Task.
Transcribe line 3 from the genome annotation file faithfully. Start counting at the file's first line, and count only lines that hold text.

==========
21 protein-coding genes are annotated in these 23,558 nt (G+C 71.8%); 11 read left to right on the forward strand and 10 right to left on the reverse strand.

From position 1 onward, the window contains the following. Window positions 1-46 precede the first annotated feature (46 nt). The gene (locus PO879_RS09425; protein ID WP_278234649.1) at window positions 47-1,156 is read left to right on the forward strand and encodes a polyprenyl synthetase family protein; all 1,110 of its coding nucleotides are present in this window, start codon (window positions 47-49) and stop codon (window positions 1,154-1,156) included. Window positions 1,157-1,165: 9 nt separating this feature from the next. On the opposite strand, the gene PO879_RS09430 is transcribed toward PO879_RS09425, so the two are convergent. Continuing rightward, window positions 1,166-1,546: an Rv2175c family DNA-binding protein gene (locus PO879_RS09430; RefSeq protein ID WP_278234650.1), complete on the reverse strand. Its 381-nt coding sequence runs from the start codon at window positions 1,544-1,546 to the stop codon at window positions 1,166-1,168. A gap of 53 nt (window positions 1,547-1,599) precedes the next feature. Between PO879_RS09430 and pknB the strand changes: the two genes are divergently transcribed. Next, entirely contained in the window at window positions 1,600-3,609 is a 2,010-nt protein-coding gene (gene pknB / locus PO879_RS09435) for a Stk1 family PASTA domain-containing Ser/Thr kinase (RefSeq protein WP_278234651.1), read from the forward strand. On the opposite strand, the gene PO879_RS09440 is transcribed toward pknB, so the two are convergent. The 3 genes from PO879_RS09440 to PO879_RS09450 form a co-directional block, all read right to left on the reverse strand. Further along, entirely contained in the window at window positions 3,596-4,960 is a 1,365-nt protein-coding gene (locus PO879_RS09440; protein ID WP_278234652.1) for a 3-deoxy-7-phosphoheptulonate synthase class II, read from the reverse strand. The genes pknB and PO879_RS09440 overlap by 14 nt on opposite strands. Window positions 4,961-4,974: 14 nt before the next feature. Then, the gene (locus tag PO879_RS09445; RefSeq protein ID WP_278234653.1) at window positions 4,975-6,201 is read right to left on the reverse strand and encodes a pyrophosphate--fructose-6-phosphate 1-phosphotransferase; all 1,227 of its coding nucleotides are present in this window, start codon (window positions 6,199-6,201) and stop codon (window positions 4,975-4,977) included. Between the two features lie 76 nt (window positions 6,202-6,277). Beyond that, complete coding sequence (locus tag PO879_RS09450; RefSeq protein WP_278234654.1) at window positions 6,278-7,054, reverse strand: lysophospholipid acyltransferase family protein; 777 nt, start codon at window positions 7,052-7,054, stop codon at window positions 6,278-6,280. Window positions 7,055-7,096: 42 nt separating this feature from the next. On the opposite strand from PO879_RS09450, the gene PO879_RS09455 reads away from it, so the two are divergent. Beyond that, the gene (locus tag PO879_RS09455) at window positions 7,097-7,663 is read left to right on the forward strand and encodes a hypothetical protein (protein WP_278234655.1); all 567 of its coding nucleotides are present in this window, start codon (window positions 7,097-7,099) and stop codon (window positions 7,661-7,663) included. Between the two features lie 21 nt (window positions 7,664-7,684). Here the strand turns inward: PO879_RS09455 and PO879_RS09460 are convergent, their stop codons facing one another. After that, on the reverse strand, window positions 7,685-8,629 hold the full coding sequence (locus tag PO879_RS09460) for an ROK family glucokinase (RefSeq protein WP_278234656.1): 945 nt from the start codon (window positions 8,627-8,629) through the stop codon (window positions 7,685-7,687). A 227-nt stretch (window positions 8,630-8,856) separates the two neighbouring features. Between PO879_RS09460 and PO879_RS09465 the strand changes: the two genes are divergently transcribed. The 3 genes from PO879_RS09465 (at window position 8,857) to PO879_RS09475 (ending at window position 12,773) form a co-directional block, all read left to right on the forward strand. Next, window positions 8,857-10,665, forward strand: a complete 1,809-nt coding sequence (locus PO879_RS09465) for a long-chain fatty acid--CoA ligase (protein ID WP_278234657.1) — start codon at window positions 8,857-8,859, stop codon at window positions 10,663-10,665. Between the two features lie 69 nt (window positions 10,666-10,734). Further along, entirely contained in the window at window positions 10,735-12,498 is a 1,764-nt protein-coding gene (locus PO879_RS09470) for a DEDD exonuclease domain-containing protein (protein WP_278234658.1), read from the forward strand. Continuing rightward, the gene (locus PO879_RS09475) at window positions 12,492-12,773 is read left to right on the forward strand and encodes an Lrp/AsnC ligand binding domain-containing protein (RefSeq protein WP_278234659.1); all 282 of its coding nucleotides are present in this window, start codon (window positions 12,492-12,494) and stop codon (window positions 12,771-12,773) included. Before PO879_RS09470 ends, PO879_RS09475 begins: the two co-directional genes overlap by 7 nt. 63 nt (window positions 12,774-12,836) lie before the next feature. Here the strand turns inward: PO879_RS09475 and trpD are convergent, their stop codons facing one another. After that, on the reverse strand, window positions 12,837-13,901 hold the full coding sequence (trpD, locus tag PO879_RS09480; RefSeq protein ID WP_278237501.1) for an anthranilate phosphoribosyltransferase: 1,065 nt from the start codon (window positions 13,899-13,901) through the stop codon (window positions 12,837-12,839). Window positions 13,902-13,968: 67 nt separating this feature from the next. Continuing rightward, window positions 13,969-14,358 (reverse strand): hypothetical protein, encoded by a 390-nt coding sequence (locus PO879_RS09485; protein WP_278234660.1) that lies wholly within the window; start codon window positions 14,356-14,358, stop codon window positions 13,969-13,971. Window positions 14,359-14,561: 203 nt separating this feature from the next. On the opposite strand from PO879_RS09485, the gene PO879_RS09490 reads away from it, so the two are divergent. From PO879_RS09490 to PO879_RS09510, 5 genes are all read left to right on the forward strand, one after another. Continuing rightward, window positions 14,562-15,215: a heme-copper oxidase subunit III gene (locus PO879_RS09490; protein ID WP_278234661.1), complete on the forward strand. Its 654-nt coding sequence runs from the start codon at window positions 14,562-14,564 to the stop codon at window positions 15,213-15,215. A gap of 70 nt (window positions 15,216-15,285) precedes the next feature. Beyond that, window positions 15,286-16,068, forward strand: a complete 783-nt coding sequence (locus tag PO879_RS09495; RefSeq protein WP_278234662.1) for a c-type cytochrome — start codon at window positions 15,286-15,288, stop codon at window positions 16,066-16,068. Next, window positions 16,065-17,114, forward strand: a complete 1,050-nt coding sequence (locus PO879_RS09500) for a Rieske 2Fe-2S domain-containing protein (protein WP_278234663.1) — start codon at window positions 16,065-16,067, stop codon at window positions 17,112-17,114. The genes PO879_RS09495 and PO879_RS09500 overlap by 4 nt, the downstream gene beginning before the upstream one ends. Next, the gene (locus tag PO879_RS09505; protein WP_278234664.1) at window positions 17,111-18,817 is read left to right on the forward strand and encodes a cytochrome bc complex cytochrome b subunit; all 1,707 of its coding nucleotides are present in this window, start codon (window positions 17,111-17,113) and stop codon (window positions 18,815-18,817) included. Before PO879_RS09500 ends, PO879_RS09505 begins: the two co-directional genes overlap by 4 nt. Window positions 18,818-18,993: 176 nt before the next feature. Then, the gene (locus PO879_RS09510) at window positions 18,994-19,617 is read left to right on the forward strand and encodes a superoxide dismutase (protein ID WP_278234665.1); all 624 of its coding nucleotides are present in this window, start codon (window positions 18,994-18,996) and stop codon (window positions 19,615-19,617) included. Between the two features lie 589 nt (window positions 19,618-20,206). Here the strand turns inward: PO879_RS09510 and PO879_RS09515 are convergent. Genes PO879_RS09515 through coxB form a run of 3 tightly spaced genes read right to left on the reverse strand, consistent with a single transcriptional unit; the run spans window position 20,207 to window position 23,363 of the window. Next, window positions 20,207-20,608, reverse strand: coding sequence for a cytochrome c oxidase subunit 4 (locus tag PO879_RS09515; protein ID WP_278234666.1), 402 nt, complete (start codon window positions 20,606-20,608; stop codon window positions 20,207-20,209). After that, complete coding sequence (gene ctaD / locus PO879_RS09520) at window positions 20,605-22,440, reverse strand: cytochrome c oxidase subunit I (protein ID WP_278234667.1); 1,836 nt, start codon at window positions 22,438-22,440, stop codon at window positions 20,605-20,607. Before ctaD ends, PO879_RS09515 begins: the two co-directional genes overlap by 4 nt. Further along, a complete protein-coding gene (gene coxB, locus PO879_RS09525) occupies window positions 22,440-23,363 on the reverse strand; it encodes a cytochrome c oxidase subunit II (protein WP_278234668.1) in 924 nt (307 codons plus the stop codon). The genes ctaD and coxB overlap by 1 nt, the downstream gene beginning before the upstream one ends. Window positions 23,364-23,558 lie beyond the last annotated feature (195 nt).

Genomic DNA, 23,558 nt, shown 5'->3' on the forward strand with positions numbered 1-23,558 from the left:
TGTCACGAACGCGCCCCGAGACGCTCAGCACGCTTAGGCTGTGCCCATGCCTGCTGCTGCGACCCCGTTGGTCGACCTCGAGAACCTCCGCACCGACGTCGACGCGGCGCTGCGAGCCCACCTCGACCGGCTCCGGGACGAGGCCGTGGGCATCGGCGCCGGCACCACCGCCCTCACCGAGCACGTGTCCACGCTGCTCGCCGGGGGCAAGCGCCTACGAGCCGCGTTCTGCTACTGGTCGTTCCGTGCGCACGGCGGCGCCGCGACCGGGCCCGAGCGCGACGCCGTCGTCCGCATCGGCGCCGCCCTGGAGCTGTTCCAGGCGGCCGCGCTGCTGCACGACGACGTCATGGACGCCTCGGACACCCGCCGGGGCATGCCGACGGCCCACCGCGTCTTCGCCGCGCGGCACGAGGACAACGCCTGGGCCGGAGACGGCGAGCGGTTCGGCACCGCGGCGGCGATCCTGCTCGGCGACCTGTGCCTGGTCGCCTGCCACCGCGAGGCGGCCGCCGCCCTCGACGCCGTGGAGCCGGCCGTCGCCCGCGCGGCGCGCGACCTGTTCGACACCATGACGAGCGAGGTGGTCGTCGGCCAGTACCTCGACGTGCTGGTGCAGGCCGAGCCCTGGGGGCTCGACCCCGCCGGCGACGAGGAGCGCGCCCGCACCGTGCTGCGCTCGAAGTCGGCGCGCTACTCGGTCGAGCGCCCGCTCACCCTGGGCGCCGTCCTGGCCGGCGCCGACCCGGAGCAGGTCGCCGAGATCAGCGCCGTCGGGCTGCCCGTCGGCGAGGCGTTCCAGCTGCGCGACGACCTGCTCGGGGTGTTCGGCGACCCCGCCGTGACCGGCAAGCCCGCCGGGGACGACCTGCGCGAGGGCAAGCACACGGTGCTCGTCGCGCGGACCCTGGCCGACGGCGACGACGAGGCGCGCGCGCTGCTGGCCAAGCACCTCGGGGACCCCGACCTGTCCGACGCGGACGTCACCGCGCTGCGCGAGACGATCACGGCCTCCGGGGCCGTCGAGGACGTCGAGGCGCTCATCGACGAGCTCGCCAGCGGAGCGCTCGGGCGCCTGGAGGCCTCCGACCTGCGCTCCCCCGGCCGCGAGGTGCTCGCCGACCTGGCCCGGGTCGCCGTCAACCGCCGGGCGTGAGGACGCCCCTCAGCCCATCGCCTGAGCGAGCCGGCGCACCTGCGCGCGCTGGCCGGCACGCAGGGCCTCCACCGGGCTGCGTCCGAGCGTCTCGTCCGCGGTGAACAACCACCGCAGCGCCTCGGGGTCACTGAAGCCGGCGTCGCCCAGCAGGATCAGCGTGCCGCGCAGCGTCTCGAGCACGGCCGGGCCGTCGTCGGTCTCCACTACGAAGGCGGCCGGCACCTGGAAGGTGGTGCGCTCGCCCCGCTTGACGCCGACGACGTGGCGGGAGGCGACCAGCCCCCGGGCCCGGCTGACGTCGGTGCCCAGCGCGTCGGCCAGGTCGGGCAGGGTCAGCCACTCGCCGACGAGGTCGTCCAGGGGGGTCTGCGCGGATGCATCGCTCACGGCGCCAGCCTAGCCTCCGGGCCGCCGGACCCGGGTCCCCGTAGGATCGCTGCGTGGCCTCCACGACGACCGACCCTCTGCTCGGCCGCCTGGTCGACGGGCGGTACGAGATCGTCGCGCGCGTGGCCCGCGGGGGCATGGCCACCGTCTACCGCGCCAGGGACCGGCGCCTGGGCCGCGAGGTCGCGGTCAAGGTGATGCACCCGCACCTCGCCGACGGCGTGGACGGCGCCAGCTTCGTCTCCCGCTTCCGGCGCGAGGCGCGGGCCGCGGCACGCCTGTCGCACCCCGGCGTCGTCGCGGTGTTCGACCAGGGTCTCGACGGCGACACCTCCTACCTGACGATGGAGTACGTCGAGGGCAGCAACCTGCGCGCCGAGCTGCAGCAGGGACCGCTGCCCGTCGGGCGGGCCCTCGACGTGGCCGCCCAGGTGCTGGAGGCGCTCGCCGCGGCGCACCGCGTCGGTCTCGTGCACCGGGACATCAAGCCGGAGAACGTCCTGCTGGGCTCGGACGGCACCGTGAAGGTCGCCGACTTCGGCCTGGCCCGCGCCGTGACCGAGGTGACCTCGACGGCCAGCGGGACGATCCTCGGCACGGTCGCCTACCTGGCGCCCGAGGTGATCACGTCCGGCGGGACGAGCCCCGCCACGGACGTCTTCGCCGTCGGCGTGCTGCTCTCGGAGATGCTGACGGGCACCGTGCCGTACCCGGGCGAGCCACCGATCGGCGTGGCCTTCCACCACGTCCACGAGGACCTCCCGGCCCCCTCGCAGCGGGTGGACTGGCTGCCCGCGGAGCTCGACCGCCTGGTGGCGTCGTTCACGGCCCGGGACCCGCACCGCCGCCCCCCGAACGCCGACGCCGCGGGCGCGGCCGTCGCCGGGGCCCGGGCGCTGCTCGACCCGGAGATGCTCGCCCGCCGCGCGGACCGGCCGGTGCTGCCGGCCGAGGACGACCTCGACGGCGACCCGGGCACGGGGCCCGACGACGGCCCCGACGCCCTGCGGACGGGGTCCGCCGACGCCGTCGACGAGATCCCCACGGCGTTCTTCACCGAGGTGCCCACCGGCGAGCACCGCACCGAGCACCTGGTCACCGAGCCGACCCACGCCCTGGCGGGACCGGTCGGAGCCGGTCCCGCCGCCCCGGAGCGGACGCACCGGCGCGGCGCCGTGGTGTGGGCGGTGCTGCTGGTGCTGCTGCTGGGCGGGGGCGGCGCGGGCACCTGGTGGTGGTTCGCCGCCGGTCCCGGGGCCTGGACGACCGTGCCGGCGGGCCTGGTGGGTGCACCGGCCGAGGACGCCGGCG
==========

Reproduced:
Genomic DNA, 23,558 nt, shown 5'->3' on the forward strand with positions numbered 1-23,558 from the left: